I am an Electronics & Communication Engineer and I want to pursue a masters degree. After completing the degree, I would like to work in industry with zero inclination towards a PhD.

I am considering two institutions and two possible specializations (e.g., VLSI vs. Signal Processing). I prefer one institution over the other because of its general reputation, faculty, placements, and lab facilities. I prefer one specialization over the other because of personal preference, prior knowledge in the specialization field, type of possible jobs, and placements in the specialization field.

Suppose I am offered acceptance into the more-preferred specialization at my less-preferred university, and the less-preferred specialization at my more-preferred university.

Which option will better position me for my eventual goal, of completing the masters degree and getting a job in industry? Which criteria is more important in choosing a masters program, the institution or the specialization?


2 Answers 2


If your interest is in "industry," I'd choose a school based on the institution. Most employers look at that as the "headline," and often "gloss over" the actual content of the degree.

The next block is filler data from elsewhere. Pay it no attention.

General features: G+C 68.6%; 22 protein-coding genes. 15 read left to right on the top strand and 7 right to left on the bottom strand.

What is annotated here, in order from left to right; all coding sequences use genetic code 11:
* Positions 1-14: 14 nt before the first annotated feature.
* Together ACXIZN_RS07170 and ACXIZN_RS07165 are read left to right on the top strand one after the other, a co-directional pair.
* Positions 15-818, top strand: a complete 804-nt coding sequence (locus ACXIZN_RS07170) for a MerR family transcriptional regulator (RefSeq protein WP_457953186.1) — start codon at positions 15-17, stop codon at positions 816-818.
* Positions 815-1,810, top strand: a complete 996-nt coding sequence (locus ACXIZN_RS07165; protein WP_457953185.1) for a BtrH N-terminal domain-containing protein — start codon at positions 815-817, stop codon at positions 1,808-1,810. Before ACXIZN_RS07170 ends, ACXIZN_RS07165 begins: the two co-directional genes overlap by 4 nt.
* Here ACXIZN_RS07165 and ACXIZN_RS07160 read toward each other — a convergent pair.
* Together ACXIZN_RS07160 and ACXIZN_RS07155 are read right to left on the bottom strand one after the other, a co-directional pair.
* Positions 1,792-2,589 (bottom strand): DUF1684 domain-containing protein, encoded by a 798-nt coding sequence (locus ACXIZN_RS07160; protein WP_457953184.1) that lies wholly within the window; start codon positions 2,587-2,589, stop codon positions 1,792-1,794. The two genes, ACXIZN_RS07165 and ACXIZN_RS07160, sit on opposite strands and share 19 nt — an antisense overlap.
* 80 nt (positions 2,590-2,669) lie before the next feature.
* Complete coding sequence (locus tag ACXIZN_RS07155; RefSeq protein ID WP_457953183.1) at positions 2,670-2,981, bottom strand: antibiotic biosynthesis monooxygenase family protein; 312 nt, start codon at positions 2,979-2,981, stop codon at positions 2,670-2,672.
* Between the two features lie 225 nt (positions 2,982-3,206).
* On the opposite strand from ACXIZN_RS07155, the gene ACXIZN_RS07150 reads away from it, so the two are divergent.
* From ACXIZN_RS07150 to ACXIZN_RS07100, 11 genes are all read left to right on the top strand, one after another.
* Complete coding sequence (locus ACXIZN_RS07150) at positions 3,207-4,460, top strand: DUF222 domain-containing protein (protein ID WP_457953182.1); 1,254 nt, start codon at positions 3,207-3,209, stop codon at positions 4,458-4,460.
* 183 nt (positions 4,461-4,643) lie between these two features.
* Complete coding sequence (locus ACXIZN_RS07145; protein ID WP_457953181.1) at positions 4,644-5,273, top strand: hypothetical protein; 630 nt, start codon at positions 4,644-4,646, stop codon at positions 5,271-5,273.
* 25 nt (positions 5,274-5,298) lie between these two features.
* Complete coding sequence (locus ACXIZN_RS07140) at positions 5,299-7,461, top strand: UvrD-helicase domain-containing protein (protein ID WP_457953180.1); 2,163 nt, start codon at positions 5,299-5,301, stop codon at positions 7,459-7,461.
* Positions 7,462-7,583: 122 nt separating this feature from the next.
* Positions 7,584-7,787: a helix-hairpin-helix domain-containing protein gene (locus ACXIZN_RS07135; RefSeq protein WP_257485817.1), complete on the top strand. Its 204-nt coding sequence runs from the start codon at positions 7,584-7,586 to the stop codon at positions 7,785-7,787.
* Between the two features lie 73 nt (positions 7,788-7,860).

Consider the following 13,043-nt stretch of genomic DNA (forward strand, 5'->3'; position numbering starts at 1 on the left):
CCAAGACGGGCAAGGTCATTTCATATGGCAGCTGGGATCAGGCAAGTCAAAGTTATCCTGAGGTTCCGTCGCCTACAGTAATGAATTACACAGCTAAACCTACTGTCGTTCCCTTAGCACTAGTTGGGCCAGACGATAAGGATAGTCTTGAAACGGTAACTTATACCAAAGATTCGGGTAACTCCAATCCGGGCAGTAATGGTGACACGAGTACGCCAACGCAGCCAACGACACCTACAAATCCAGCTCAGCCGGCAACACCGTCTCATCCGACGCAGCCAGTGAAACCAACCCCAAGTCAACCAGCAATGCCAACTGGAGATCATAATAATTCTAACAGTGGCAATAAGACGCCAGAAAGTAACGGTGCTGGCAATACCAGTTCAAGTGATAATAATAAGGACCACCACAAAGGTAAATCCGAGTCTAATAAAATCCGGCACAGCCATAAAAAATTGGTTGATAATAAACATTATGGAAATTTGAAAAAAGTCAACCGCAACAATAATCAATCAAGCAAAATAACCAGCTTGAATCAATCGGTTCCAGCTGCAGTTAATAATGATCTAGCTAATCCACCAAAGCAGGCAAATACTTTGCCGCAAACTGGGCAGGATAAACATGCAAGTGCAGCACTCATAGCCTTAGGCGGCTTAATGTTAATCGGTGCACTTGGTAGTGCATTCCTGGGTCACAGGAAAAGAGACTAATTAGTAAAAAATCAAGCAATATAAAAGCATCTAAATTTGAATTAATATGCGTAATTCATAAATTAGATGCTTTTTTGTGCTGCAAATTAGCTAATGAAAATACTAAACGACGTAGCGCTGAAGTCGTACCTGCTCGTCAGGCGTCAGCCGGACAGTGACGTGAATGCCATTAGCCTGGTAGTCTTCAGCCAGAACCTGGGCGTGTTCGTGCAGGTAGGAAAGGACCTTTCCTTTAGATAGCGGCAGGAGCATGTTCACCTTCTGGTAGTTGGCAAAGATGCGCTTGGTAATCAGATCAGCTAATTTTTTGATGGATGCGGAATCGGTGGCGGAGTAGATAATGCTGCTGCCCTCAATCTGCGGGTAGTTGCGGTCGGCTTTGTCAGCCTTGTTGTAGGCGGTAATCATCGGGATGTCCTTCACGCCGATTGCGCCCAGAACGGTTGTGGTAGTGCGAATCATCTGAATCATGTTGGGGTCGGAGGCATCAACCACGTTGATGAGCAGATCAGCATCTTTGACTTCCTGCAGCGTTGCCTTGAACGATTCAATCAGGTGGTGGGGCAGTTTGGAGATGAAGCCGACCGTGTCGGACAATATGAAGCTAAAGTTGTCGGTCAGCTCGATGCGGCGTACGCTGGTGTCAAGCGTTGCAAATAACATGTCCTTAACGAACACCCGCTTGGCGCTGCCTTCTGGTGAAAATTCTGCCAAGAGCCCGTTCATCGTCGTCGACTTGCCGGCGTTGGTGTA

If your interest was in research, I'd go the other way and emphasize "specialization." Because that is what research is basically about.

  • Assuming that your preferred institution is regarded more favourably by the general public. That may not be the case. Jul 24, 2014 at 14:38
  • @FionaTaylorGorringe: "General reputation, faculty, placements, and lab facilities" spells "regarded more favorably by the general public" to me. Reminds me of my nephew's choice between Carnegie Mellon University and a "specialized" institution like Case Western Reserve.
    – Tom Au
    Jul 24, 2014 at 15:31

i would recommend specialization primarily because better knowledge of the subject and personal preference will most likely yield better results and though the institution name is a factor for job applications, being the best at what you do will always tramp the good reputation of an institution (this is my opinion IF the job supply in both areas of expertise is pretty much the same)

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